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My boss takes off for a 1:00 pm Nats game, and I’m stuck with a fire drill.

Fire drills were somewhat cool and useful in school, but at the office, just annoying, somewhat. At least the building management is serving cookies by the platter – an offering to appease the pissed off executives who were in the midst of meetings with very very important (meaning wealthy) clients? I suppose so. Fine with me. Two sugar cookies it is.

Irony hits. In our building, coming down the stairs to exit is ok. But as we’re given the green light to re-enter the building, apparently going up the stairs is a no-no. The doors are locked. You would think that walking up a few flights of stairs is a healthy dose of cardiovascular exercise. But this is America.

Result? Hoards of people, young and old, clustered in the lobby, munching on cookies. Taking the elevators in shifts. Disgusted, I walk out and wander to the promised land – Illy Coffee. Just a few blocks from the mayhem. I briefly debate 12 oz versus 16 oz. Size matters in Illy land.

Just missed the last ticking seconds at a crosswalk. I stand and sip, when I hear this ten feet behind my head: “Street Sense, it’s the paper with a heart.” I’ve seen these people before, but never bothered to read the paper. I don’t even read the The Express, or The Examiner. Every morning, in sun or in rain, they distribute these things in front of the Metro entrance. I walk by nonchalantly, smiling, sometimes. News is depressing, too much so for the morning. The office is depressing as it is. And I have better stuff to read.

But “a paper with a heart”. Somehow, that phrase is sticky, like gum to the bottom of a shoe. Maybe the fact that it’s a paper published with the help of the homeless in the area has something to do with it.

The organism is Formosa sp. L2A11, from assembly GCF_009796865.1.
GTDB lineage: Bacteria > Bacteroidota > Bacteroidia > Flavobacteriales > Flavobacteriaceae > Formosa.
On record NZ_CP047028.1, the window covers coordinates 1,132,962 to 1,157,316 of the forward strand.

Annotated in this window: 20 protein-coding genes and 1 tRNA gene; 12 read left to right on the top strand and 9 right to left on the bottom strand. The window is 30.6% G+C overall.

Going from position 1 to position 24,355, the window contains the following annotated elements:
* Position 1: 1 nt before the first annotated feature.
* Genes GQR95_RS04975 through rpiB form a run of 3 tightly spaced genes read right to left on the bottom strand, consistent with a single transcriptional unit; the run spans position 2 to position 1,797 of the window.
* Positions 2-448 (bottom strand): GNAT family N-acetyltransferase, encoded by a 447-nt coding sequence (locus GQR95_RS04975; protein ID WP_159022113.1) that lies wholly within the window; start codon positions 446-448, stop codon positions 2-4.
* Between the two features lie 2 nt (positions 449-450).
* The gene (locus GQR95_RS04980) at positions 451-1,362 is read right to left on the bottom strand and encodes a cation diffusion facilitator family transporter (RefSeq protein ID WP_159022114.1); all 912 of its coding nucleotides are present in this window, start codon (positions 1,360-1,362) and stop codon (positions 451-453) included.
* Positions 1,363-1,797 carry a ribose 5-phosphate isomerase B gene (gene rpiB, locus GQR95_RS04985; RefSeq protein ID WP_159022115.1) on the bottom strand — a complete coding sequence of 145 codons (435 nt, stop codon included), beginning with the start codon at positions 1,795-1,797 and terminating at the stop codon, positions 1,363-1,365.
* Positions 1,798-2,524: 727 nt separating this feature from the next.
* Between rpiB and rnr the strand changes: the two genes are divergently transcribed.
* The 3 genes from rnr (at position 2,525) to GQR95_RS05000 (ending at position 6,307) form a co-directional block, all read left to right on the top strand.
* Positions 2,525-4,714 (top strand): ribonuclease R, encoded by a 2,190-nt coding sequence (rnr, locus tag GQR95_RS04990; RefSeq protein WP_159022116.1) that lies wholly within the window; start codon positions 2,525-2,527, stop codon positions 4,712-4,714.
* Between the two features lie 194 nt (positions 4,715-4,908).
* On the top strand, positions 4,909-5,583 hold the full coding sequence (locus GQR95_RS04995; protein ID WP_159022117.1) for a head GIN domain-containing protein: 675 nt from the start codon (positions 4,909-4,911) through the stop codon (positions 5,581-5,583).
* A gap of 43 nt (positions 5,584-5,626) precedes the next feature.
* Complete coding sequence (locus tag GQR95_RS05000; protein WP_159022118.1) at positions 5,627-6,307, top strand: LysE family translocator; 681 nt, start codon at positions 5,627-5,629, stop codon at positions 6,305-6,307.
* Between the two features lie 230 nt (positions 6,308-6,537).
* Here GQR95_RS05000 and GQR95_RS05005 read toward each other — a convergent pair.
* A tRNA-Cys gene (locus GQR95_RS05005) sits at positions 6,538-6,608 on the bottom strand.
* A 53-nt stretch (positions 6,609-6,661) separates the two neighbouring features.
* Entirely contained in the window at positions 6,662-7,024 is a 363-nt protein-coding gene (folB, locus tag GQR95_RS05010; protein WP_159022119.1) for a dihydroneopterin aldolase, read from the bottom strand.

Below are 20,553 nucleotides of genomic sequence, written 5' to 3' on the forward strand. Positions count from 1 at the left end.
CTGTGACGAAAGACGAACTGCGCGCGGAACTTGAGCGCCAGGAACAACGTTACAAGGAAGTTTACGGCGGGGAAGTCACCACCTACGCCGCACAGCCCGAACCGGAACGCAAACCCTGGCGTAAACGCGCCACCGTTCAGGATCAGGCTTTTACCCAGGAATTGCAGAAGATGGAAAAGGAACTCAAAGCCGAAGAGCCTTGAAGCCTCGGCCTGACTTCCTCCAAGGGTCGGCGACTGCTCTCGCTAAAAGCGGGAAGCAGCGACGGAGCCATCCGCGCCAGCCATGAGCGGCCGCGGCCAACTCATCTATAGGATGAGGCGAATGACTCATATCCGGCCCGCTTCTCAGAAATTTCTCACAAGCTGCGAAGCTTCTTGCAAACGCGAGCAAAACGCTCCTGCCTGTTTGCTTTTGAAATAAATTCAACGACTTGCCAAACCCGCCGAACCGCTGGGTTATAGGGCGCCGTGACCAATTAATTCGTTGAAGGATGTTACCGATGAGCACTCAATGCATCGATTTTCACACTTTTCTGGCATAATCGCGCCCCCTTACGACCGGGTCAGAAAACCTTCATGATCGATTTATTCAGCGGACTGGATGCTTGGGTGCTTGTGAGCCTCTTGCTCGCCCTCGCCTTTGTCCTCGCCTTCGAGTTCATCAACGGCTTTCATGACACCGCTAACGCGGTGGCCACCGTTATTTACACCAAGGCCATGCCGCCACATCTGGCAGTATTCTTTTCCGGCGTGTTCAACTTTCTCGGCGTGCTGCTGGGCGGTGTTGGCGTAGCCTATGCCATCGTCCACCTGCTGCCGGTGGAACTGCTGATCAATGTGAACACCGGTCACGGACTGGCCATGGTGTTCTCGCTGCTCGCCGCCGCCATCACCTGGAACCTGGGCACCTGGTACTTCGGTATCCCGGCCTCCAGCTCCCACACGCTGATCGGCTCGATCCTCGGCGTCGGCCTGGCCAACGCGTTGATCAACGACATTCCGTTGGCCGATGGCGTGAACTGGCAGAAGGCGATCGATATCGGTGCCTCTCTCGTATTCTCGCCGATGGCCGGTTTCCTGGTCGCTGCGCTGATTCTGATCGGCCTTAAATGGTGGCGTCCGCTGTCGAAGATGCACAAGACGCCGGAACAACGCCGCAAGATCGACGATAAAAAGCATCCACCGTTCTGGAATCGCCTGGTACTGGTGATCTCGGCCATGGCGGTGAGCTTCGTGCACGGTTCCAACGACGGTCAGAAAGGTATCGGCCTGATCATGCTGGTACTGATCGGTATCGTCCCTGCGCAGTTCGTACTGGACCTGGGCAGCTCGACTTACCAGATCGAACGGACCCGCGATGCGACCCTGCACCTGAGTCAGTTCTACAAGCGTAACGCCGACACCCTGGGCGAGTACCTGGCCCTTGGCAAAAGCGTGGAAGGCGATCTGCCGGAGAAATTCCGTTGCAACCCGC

Maybe I should take a copy of Street Sense next time.

I actually considered becoming a journalist.

Or, more accurately, I considered majoring in journalism in college. Working as an editor for my high school yearbook was a kick-ass job – the endless bagel runs, the pranks, the drama, even the weekend late-nighters. Perhaps that’s what drew me to journalism school. Nevertheless, I chose business management as my major (sigh) and went to law school (sigh). I am not saying I have regrets, for I like to consider myself as forward-thinking, not past-fretting. But after of four years of management courses, three years of law school, and a tiny bit of experience in the real legal world, I guess I have sort of a crush on journalists and writers. I envy the ability and luxury to create free-flowing works with words, with an ever-abundance of topics and themes at their disposal. Words are powerful, and journalists and writers wield those words.

Then I come across something like this: http://www.nytimes.com/2012/08/20/business/media/journalists-plagiarism-jonah-lehrer-fareed-zakaria.html?_r=1&src=dayp

David Carr states it beautifully. “It may not have made a difference: journalists are tasked as seekers of truth. Fabulists find the truth quotidian and boring, insufficient to convey them to the renown they seek.”

There is a fine line between lying and colorful reporting. Plagiarism and journalism should not be mentioned in the same sentence. Come on! As Carr points out, social media heat and blog traction have been launch pads to journalistic fame and glory. But let journalism be journalism – seek the truth, and when you find it, tell it as is. The so-called “fabulists” would be the end of journalism as we know it. It’s reminiscent of all the celebrity chef havoc that has ballooned the current Food Network empire and has watered down cuisine to delis and barbeque (not that there’s anything wrong with delis and barbeque). And cupcakes (Cup Cake Wars, are you kidding).

Journalists and columnists are the brethren of a beautiful profession. Don’t ruin it for your own fame and glory. And don’t copy and paste.

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